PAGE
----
Two e-scooter sharing services competed for Tacoma’s business last fall, but only one has chosen to stick around.
According to the city’s Public Works Department, Bird did not pursue a permit extension, logging 22,816 rides in the city on its e-scooters during its permit period, which started in the fall and ended in February.
Lime announced this week that more than 100,000 rides were taken in Tacoma on its scooters since its September launch.
Tacoma’s Public Works says other vendors have indicated interest in Tacoma’s scooter-share program, but for now Lime remains the only one operating in the city.
Lime representatives said the number of rides in Tacoma was notable because the bulk of its trial period was during bad-weather months that included record snowstorms. Lime shared ridership and other city ridership comparison data this week with The News Tribune.
Earlier this year, the company gained an extension on its operations in Tacoma through Sept. 30.
Lime has doubled its scooter numbers in Tacoma from the original 250 at pilot launch. It removed its fleet of e-bikes in early February as a result of low usage.
“Tacomans showed us they clearly like scooters, preferring them over e-bikes by a 3-to-1 margin,” said Isaac Gross, Lime’s general manager for Washington state, in a news release. “We responded to public demand for more scooters.”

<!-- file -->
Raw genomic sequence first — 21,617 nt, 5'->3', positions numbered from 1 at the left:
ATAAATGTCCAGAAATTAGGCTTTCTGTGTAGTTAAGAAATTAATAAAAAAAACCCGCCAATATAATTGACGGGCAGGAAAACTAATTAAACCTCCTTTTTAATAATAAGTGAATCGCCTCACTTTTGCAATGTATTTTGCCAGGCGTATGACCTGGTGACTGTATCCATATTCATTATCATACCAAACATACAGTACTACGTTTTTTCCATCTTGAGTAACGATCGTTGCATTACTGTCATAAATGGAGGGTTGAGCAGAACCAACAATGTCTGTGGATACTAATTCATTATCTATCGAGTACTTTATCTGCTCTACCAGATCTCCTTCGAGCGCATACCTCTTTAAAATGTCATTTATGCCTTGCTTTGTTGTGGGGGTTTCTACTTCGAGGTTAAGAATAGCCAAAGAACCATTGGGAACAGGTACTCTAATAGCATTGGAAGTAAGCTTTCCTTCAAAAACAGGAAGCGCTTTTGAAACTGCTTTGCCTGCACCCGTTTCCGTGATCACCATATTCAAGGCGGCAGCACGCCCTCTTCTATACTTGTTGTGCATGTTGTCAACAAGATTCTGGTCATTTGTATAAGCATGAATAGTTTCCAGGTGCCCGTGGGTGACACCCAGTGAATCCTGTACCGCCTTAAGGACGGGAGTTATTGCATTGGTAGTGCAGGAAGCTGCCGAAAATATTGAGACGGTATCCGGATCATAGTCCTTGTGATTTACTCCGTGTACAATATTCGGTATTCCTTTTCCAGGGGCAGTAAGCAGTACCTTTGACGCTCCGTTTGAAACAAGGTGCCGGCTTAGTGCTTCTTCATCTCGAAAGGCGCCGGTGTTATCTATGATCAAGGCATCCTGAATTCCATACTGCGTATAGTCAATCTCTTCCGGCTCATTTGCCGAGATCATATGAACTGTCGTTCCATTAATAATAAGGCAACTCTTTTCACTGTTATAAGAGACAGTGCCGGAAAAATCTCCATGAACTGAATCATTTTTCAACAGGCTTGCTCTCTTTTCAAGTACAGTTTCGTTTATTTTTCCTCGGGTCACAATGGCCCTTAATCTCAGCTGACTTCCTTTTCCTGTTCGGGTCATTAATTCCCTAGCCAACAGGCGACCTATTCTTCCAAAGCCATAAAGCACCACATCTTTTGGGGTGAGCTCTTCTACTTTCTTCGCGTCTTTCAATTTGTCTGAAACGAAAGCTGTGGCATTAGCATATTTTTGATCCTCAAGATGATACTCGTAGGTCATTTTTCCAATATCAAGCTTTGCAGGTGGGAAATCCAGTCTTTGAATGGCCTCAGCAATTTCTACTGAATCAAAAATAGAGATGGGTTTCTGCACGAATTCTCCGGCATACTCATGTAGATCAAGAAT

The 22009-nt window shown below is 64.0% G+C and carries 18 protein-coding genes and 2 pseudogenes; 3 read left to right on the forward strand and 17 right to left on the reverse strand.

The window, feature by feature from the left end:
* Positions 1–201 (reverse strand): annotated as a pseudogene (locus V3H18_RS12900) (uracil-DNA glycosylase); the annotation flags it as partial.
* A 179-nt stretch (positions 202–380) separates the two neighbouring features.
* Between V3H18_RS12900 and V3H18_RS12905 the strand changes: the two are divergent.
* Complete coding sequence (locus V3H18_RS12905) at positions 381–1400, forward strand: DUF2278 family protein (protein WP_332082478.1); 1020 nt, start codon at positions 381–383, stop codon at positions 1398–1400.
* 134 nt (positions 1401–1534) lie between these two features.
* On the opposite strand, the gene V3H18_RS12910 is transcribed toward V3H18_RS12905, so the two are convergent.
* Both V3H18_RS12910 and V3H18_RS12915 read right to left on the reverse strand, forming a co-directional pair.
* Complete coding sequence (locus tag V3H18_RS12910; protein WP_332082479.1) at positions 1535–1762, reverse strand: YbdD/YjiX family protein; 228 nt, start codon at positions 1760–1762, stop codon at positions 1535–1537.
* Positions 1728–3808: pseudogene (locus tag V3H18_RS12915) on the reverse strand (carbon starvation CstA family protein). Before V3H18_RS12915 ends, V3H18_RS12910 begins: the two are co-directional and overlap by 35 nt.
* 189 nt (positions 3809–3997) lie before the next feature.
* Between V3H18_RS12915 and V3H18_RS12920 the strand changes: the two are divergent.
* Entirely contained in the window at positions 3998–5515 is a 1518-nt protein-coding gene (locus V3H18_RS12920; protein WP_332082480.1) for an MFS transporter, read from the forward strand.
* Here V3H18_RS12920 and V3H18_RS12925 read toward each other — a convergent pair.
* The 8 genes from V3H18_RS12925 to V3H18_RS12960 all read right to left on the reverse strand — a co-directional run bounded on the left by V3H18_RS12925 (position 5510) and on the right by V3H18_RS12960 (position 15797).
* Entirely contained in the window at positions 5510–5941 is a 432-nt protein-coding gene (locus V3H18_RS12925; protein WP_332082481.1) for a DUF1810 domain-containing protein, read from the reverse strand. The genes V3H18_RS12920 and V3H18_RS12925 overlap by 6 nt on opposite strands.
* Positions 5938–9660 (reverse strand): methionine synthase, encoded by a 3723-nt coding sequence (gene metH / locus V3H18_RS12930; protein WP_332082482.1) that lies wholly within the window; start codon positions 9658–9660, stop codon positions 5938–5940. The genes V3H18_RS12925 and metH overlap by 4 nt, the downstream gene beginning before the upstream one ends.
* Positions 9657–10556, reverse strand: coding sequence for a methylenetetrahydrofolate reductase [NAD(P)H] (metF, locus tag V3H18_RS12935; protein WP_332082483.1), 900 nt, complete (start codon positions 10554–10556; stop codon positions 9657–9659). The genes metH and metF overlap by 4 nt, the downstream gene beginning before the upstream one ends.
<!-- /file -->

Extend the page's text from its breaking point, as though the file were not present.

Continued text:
Don’t hold out hope for the bikes to make a comeback, at least from Lime.
Jonathan Hopkins, Lime’s director of strategic development for the Pacific Northwest, told The News Tribune in an emailed statement: “We do not plan to return e-bikes to Tacoma because ridership was not sufficient to underwrite the cost of the bikes.”
According to Lime, scooter trips were broadly distributed across the city, with more than half outside the downtown core. Lime’s also encouraging more usage through its Lime Access program, offering reduced rates for those enrolled in a city, state or federal low-income program. More details at https://www.li.me/community-impact.
Tacoma’s not alone in increasing its e-scooter supply, with Lime planning to add another 250 scooters to its Boise fleet as that city plans to triple its number of scooters citywide for a total of 1,500. Boise also saw a third company apply to operate there — Ford Motor Co.’s Spin Scooters.
Lime noted that direct comparisons with Tacoma’s program against other cities would be difficult at this stage, in that the city kept scooters on the street through the winter.
According to the company, Spokane last year recorded nearly 150,000 trips taken on about 300 Lime scooters and bikes during a 73-day pilot program there that ended in November, with 108,400 of those trips on scooters. In Portland last year, Lime counted approximately 400,000 trips on 683 Lime scooters during the first 120 days of its four-month pilot that ended in November.
Nine crashes involving Bird and Lime scooters had been logged by the companies and Tacoma Fire Department through Jan. 7, according to information presented to the City Council during a Jan. 15 study session. No further accidents have been reported, according to the fire department.
Comments from the public on e-scooters in Tacoma are still being taken through the city’s 311 phone network and via email at firstname.lastname@example.org.